Cedarville offers a highly ministry-focused Bachelor of Arts in veneration, while Colorado Christian University Bachelor of Music in Religious Arts focuses more on traditional academic training and music technology courses. These curricular differences will have a real impact on the students’ experience and their professional development.

New accents of these worship arts programs include internships or internships and songwriting. Religious arts students at Cedarville, CCU, and Wheaton are all required to complete an internship or internship.

“A lot of students grow up seeing cult leaders on stage, you know… it’s a really big production and they write songs that go around the world… but they lack a lot of the cult leadership components. [for] two people or a service of fifty, ”said Daniel Wakefield, director of worship arts at CCU.

Wakefield noted that leading worship can be difficult, and students in training for the ministry should face some of the challenges they might face later. “It’s not that I want our students to go through bad things,” he said, “but to experience real life. How do you create real engagement? “

At CCU, worship arts students are required to take at least one songwriting course, and earlier this year Cedarville announced it would offer a minor in songwriting starting in the fall semester of 2021. .

“We preach through our songs as cult leaders,” said Senseman, who plans to enroll in the songwriting minor at Cedarville. “We put words in people’s mouths, so we have to be very, very careful about how we do it.”

Cedarville also announced that Dove Award nominated singer and songwriter Matt Papa, known for favorites like “His Mercy Is More”, will join the music program as Artist in Residence. Dad will be working with students in Cedarville’s various music programs, specifically their Bachelor of Arts in Worship and New Minor in Songwriting.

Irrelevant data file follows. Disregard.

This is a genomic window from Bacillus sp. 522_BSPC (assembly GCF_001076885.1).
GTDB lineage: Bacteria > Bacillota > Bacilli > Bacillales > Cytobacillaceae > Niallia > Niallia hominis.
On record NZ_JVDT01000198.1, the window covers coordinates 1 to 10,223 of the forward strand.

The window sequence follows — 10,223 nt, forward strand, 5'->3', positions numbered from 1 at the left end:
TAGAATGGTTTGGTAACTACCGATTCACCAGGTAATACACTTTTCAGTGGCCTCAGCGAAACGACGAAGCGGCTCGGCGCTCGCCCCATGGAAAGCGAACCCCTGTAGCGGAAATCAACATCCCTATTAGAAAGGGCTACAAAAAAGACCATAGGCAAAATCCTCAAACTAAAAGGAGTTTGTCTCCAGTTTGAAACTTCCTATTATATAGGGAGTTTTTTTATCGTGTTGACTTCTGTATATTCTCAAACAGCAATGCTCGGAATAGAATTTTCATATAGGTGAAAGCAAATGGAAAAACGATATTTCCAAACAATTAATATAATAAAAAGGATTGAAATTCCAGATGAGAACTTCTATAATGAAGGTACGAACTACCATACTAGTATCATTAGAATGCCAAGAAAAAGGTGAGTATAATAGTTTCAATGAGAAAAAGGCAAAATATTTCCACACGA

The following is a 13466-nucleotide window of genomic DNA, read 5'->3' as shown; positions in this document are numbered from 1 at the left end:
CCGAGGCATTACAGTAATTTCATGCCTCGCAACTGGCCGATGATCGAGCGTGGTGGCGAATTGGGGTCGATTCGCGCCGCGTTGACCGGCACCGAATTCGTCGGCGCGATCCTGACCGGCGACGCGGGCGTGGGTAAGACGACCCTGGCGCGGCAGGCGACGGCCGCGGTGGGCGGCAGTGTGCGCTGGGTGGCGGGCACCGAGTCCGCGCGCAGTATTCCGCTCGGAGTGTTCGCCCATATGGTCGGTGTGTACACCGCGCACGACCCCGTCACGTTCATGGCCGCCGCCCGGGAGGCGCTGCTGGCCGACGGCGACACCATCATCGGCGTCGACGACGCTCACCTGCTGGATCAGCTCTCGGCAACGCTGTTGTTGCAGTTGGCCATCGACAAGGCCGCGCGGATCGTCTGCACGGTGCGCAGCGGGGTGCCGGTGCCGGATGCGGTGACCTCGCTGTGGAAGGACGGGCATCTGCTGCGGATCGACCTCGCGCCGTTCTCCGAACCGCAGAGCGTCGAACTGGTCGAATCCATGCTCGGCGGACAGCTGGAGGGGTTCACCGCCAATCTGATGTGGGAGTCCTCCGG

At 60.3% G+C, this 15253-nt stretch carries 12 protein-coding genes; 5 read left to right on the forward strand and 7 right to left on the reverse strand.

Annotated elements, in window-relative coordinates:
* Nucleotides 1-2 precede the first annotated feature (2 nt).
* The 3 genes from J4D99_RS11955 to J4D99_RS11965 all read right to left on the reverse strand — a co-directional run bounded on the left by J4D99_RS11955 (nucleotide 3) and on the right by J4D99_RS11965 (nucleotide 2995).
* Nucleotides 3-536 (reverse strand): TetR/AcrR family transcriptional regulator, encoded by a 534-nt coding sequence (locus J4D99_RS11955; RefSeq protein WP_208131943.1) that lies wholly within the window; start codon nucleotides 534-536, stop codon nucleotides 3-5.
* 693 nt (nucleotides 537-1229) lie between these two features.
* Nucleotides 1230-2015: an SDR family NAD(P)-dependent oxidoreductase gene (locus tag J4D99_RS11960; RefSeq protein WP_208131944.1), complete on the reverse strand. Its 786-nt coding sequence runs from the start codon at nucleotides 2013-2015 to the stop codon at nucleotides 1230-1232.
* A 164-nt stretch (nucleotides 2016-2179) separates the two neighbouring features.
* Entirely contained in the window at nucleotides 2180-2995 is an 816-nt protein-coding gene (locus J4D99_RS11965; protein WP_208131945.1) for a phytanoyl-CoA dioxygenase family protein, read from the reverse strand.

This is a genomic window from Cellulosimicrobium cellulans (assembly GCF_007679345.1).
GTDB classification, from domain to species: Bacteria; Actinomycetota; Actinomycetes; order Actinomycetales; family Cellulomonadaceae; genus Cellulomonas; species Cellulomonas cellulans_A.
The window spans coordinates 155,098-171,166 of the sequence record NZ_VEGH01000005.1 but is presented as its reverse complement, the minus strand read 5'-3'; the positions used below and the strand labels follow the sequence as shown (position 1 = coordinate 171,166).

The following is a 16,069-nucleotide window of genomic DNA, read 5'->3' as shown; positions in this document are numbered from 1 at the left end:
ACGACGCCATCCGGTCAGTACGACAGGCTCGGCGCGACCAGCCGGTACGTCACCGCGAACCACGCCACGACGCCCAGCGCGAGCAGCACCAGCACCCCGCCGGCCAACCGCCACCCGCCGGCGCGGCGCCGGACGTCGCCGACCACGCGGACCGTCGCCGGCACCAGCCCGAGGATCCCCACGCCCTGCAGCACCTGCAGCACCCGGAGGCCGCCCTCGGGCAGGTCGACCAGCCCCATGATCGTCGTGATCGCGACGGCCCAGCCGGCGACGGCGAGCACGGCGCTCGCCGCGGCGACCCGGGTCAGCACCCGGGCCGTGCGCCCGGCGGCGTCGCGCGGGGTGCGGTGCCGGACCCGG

Cedarville’s recruitment of Matt Papa for its worship and music programs may represent a growing trend in Christian institutions to seek successful writers and musicians in the worship music industry to help train hopeful students. serve in ministry. Cult artist Tommy Walker joined Biola University as Artist in Residence in 2019. Azusa Pacific University’s Angeles Worship Initiative includes a Worship Arts Lab, which offers guest lectures and events with performers and songwriters.

Experienced leaders in worship ministry, music education, and academia certainly have varying opinions on what type of education is most beneficial or needed for young musicians. Proponents of the traditional conservatory model will cite the value of rigorous theoretical and historical requirements, the development of skills such as orchestration and mastery of a stimulating recital repertoire.

Advocates of specially designed music training for cult leaders stress the practicality as well as the importance of spiritual training. Redesigning or creating new music programs to incorporate leadership and theology courses will prepare students for careers in the music ministry, not musical performances.

Wilder doesn’t believe that one style or accent is inherently better than the other. “I want all of these Christian schools and all of our conservatories, whether denominational or not, to prosper,” he said, “and I think there is room for them.”

Kelsey Kramer McGinnis is a musicologist, educator, and writer who covers worship for CT. She holds a PhD from the University of Iowa and was an Assistant Professor at Liberty University.